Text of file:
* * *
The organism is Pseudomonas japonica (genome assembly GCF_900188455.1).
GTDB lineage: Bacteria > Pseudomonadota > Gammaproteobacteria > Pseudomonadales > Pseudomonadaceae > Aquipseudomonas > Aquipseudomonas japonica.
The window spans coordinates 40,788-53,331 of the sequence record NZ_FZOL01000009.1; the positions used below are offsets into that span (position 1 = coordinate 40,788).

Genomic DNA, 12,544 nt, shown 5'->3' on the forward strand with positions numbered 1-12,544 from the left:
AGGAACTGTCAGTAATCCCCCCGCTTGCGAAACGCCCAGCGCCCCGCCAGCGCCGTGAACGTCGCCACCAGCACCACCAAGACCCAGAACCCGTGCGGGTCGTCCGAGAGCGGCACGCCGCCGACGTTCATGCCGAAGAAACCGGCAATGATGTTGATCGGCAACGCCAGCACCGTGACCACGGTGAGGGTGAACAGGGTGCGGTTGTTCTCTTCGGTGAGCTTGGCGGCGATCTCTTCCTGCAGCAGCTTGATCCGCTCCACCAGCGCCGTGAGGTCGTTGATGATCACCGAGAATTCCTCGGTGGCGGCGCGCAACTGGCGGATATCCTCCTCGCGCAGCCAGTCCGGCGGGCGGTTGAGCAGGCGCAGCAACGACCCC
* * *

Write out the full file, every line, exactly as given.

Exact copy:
The organism is Pseudomonas japonica (genome assembly GCF_900188455.1).
GTDB lineage: Bacteria > Pseudomonadota > Gammaproteobacteria > Pseudomonadales > Pseudomonadaceae > Aquipseudomonas > Aquipseudomonas japonica.
The window spans coordinates 40,788-53,331 of the sequence record NZ_FZOL01000009.1; the positions used below are offsets into that span (position 1 = coordinate 40,788).

Genomic DNA, 12,544 nt, shown 5'->3' on the forward strand with positions numbered 1-12,544 from the left:
AGGAACTGTCAGTAATCCCCCCGCTTGCGAAACGCCCAGCGCCCCGCCAGCGCCGTGAACGTCGCCACCAGCACCACCAAGACCCAGAACCCGTGCGGGTCGTCCGAGAGCGGCACGCCGCCGACGTTCATGCCGAAGAAACCGGCAATGATGTTGATCGGCAACGCCAGCACCGTGACCACGGTGAGGGTGAACAGGGTGCGGTTGTTCTCTTCGGTGAGCTTGGCGGCGATCTCTTCCTGCAGCAGCTTGATCCGCTCCACCAGCGCCGTGAGGTCGTTGATGATCACCGAGAATTCCTCGGTGGCGGCGCGCAACTGGCGGATATCCTCCTCGCGCAGCCAGTCCGGCGGGCGGTTGAGCAGGCGCAGCAACGACCCC